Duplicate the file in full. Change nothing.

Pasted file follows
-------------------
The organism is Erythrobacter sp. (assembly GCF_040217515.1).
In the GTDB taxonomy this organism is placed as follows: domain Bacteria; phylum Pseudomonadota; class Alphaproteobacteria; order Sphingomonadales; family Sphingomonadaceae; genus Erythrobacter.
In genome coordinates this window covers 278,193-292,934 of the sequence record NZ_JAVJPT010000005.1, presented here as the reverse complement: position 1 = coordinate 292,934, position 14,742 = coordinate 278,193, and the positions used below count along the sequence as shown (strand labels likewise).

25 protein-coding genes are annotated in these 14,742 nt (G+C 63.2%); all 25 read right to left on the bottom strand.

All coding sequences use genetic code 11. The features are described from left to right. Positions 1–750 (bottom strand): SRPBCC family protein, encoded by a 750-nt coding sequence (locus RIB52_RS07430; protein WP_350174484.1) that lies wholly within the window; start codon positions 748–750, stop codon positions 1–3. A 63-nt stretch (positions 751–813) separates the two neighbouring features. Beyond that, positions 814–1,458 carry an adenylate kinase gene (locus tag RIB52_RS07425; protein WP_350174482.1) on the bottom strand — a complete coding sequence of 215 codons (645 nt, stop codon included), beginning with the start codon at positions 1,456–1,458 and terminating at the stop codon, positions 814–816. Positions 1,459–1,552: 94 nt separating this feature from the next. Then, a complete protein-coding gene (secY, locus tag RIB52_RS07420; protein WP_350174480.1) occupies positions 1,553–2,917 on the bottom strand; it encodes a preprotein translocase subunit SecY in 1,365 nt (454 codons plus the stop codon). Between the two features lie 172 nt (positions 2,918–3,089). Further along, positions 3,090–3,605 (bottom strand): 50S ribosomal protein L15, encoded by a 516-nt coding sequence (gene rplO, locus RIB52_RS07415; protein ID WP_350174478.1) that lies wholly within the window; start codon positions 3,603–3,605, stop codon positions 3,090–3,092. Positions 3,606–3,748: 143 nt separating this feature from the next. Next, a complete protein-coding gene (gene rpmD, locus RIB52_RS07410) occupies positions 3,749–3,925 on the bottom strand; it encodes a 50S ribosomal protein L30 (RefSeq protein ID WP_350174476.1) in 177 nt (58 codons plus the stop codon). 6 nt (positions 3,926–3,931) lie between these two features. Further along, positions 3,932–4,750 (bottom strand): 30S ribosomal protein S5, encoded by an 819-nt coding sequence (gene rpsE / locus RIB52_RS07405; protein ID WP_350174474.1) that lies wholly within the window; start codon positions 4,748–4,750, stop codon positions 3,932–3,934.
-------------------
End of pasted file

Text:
The organism is Erythrobacter sp. (assembly GCF_040217515.1).
In the GTDB taxonomy this organism is placed as follows: domain Bacteria; phylum Pseudomonadota; class Alphaproteobacteria; order Sphingomonadales; family Sphingomonadaceae; genus Erythrobacter.
In genome coordinates this window covers 278,193-292,934 of the sequence record NZ_JAVJPT010000005.1, presented here as the reverse complement: position 1 = coordinate 292,934, position 14,742 = coordinate 278,193, and the positions used below count along the sequence as shown (strand labels likewise).

25 protein-coding genes are annotated in these 14,742 nt (G+C 63.2%); all 25 read right to left on the bottom strand.

All coding sequences use genetic code 11. The features are described from left to right. Positions 1–750 (bottom strand): SRPBCC family protein, encoded by a 750-nt coding sequence (locus RIB52_RS07430; protein WP_350174484.1) that lies wholly within the window; start codon positions 748–750, stop codon positions 1–3. A 63-nt stretch (positions 751–813) separates the two neighbouring features. Beyond that, positions 814–1,458 carry an adenylate kinase gene (locus tag RIB52_RS07425; protein WP_350174482.1) on the bottom strand — a complete coding sequence of 215 codons (645 nt, stop codon included), beginning with the start codon at positions 1,456–1,458 and terminating at the stop codon, positions 814–816. Positions 1,459–1,552: 94 nt separating this feature from the next. Then, a complete protein-coding gene (secY, locus tag RIB52_RS07420; protein WP_350174480.1) occupies positions 1,553–2,917 on the bottom strand; it encodes a preprotein translocase subunit SecY in 1,365 nt (454 codons plus the stop codon). Between the two features lie 172 nt (positions 2,918–3,089). Further along, positions 3,090–3,605 (bottom strand): 50S ribosomal protein L15, encoded by a 516-nt coding sequence (gene rplO, locus RIB52_RS07415; protein ID WP_350174478.1) that lies wholly within the window; start codon positions 3,603–3,605, stop codon positions 3,090–3,092. Positions 3,606–3,748: 143 nt separating this feature from the next. Next, a complete protein-coding gene (gene rpmD, locus RIB52_RS07410) occupies positions 3,749–3,925 on the bottom strand; it encodes a 50S ribosomal protein L30 (RefSeq protein ID WP_350174476.1) in 177 nt (58 codons plus the stop codon). 6 nt (positions 3,926–3,931) lie between these two features. Further along, positions 3,932–4,750 (bottom strand): 30S ribosomal protein S5, encoded by an 819-nt coding sequence (gene rpsE / locus RIB52_RS07405; protein ID WP_350174474.1) that lies wholly within the window; start codon positions 4,748–4,750, stop codon positions 3,932–3,934.